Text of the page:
There are now 3,500 white, wooden crosses displayed outside Charles Brooke’s home on Waterloo Street – one for every Virginian who died from a substance-use disorder in 2016.
The front-yard display, on loan from the McShin Foundation’s Richmond headquarters, was erected Monday afternoon to raise awareness of the toll addiction takes on residents not only in Warrenton, but across the state. Virginia saw 1,405 deaths from opioid overdoses in 2016. The display depicts the number of deaths linked to overall substance abuse, Brooke said.
Brooke said he agreed to lend his yard to the effort after the Warrenton Town Council voted unanimously Jan. 9 to deny the foundation a special permit to open a residential-recovery center in the nearby “Rider building,” at 30 John Marshall Street, just around the corner from his home. Brooke's home is next to Warrenton Middle School.
Councilmembers said they could not approve the application because zoning rules do not allow the first floors of commercial buildings to be used as residential space.
The decision came less than a month after Fauquier County’s surprise announcement that it would purchase the building to eventually raze it for more parking for county offices located in the Town of Warrenton.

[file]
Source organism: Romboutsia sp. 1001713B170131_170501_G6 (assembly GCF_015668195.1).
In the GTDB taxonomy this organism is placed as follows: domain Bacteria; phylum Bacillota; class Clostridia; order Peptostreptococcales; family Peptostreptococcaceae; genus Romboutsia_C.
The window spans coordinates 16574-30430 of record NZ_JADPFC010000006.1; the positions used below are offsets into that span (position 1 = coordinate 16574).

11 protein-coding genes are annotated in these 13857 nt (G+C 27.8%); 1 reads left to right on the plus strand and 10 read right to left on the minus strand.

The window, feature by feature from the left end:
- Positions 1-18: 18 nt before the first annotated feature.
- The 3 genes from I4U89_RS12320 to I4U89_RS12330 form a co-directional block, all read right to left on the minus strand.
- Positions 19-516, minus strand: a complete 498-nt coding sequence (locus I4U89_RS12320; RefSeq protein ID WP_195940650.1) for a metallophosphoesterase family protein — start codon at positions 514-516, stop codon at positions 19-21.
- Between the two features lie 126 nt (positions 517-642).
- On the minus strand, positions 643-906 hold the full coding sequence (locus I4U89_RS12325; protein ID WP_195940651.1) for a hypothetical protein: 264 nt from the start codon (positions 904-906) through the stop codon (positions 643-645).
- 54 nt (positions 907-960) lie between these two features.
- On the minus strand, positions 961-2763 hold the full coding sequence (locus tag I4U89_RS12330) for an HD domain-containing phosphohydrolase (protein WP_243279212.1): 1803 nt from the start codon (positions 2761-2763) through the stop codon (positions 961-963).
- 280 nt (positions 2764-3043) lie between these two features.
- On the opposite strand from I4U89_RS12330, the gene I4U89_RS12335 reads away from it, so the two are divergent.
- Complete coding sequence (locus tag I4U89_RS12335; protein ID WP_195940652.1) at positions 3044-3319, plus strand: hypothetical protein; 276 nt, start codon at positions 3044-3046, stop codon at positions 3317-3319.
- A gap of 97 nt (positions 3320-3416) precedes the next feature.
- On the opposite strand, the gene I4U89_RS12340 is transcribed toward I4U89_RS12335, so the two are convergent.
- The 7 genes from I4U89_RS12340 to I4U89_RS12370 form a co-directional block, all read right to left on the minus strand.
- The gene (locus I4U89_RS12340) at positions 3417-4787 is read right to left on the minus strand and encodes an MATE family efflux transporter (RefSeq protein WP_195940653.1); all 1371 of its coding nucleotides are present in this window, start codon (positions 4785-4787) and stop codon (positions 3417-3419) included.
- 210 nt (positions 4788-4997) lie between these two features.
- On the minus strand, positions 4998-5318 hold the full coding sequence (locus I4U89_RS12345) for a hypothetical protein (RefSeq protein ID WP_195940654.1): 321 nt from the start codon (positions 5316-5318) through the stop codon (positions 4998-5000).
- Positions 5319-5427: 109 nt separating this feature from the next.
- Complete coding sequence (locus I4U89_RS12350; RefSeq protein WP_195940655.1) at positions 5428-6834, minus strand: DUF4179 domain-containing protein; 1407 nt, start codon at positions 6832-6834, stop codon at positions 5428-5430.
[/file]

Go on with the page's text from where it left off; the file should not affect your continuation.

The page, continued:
The McShin Foundation has conducted a peer-recovery support program for women incarcerated at the Fauquier County jail since April, and has offered classes and 12-step meetings inside the Rider building since Sept. 1.
Chris Connell, McShin’s Warrenton director for community outreach, said she’s been told the county will offer McShin a three-year lease to continue its daytime operation at the Rider building. The group is also hoping to rent at least one Warrenton home to provide a local sober-living opportunity for recovering addicts.
But in the meantime, both Brooke and Connell said they hope the display of crosses will drive home a message that people recovering from substance-use disorders are already part of the Warrenton community.
Brooke, who is in recovery for substance-use disorder, said he plans to leave it up “until they tell me I have to take it down.”
In addition to raising awareness about McShin’s services for fellow recovering addicts, both said they hope the display will motivate a political movement about the need to elect leaders who support the recovery community. Brooke likened the crosses to the recovery community's AIDS quilt.
“We’re going to activate the community around this sign,” Brooke said. “We’re going to find people who don’t vote and don’t care, and they’re going to start voting and start caring.”